Desert Metal Craft Issue 2



Title: Trailblazer in the making:


Desert Metal Craft in Tucson is a program that’s fun and educational for people of all ages. Combining the ancient art of blacksmithing with the modern science behind the craft of metalwork, DMC packs a BIG punch.


DMC is the one company of its kind. They are the only company that teaches the ancient art of blacksmithing combining the modern sciences behind metalwork. With guest instructors being brought in from around the world, DMC’s courses are designed for all ages, skill levels and taught by teams of experienced blacksmiths, metal workers, artists and metallurgists from the local Tucson area.


Liz Cameron, an instructor at Pima Community College in applied metallurgy and a Master of Science in materials science and engineering from the University of Arizona, invited Rich Greenwood, a 2-time contestant on History Channel “Forged in Fire” to teach a lecture about blacksmithing to the applied metallurgy classes.

After the lectures, Greenwood started to become intrigued with the idea of growing someones blacksmithing skills and proposed the idea of DMC to Cameron. The collaboration begun shorty after.


Their passion and sheer desire for blacksmithing and metalwork, drove them to creating the DMC that we see today.

Camron and Greenwood share their love for the southwest, their love for metalwork and because Tucson had no such company or organization in place, this would make for the perfect opportunity to take the company off the ground.

A short time later, DMC added Pete Brown to their team as the head of the media, marketing and communications department.

Brown, who has been a scientific journalist and an engineering technical writer is also the Communications Director for the College of Engineering at the University of Arizona. Brown also shared a passion for blacksmithing which started when he was a young boy.

He was added to the team shortly after taking one of Greenwood’s classes and the two have inspired him into becoming a “blacksmith in-training.”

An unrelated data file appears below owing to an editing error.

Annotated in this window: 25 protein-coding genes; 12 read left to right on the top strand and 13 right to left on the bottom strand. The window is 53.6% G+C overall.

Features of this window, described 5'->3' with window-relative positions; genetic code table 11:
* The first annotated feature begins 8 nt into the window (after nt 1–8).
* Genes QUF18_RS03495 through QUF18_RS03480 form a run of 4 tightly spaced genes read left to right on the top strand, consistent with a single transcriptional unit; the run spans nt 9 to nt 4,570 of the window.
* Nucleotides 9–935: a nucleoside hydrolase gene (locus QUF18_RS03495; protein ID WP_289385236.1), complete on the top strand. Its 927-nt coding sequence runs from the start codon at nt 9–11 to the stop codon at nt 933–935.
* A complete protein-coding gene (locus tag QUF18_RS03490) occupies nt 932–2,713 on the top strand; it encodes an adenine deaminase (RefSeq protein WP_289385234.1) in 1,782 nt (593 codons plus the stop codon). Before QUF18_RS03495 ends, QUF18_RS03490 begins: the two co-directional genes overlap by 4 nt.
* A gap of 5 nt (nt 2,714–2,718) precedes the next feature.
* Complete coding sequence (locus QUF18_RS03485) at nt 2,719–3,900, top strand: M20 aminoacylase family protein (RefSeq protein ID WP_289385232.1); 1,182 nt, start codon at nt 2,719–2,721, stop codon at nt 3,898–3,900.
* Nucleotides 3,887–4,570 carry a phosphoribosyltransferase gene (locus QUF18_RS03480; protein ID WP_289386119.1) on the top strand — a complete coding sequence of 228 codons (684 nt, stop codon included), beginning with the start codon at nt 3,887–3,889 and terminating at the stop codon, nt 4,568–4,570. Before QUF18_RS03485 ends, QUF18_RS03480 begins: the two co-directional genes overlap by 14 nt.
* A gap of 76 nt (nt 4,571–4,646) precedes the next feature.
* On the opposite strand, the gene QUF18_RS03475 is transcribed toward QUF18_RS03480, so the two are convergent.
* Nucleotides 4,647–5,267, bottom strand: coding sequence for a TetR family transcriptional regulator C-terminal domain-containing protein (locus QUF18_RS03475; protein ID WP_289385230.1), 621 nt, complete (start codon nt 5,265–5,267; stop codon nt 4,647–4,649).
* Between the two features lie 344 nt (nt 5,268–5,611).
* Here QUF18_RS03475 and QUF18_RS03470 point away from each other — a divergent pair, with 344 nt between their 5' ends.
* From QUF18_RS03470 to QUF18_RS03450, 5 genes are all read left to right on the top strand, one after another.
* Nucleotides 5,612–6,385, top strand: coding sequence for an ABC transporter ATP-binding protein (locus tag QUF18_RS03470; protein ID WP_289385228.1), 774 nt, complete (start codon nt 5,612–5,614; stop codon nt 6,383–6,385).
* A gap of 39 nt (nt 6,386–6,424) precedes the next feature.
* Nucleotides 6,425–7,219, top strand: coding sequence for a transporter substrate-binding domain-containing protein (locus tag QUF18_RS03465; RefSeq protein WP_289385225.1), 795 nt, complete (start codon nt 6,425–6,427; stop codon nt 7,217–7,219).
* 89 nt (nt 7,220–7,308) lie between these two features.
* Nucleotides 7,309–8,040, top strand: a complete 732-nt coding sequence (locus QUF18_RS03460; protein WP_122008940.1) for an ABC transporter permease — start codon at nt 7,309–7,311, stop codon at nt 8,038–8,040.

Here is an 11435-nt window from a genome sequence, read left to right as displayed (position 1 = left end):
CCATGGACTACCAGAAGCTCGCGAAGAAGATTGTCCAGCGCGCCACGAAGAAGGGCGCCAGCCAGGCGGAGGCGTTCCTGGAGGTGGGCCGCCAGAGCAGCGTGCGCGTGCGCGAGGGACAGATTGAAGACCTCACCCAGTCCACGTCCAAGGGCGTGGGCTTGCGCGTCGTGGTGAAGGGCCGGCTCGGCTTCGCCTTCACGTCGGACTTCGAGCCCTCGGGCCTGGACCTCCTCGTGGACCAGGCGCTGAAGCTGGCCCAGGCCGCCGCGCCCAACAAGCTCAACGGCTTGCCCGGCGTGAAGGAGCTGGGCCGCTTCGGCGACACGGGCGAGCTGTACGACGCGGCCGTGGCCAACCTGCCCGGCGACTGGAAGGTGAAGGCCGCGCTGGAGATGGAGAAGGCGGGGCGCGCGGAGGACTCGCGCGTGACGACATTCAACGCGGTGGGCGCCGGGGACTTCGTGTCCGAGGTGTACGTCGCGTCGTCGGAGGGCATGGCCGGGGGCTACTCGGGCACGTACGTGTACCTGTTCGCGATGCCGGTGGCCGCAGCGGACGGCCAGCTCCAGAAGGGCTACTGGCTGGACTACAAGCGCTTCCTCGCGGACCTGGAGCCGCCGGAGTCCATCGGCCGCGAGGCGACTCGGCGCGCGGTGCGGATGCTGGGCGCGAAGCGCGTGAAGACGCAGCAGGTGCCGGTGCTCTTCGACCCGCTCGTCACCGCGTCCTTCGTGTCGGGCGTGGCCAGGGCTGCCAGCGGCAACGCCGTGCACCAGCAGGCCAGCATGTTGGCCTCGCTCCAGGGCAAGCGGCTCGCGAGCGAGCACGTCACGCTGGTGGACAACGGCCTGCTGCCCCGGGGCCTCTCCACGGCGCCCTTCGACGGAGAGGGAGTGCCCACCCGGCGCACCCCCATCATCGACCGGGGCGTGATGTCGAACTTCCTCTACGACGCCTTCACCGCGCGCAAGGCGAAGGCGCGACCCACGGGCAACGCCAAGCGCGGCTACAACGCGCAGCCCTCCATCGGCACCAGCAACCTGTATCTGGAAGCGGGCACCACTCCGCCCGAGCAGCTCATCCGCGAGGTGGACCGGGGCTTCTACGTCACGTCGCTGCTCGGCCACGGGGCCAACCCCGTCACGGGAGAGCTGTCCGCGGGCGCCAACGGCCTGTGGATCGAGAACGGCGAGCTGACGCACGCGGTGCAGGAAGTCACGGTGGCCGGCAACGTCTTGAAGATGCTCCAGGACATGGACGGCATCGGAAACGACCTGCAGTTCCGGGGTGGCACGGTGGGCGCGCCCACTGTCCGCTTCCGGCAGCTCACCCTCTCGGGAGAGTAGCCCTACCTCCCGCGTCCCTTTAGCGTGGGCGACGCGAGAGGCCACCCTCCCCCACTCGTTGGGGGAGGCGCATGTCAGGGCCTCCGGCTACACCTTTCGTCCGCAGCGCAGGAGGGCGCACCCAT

Desert Metal Crafts has something that everyone in the family can enjoy.

Rich Greenwood and I started collaborating on this idea of building our own school/camp about two years ago. We both wanted a place to do bigger things and things that weren’t already being done around town and we tried to work within the current infrastructure Tucson had for these kinds of metallurgical en-devours and we just couldn’t find a space that could accommodate what we needed that we could afford. So we thought maybe we should just open our own space to do all the weird stuff we wanted to do with metal,” said Cameron.

Their online enrollment program facilitates the process of enrollment. DMC offers summer camps, classes, workshops.

The classes include but are not limited to: Bladesmithing 100, bladesmithing 200, Blacksmithing for beginners, for juniors, for adults, Sonoran art fab, Tamahagane reduction. The workshops include: handle, sharpening, mokume-gane. The programs range between 100 and 700 dollars.

“We wanted an environment in which we could try new things without running them up the ladder, like at the college level. An area where if we had an idea, we could try it out without the approval of the hierarchy first,” said Greenwood

“And that’s what we wanted from DMC. Anyone can come in and lean the craft. From 7-70 years old, I even had a 74 year old man take a couple of my classes.” Greenwood said.

“I never saw my work as a failure or that I failed, I either succeeded the first time or I learned and tried again,” said Greenwood.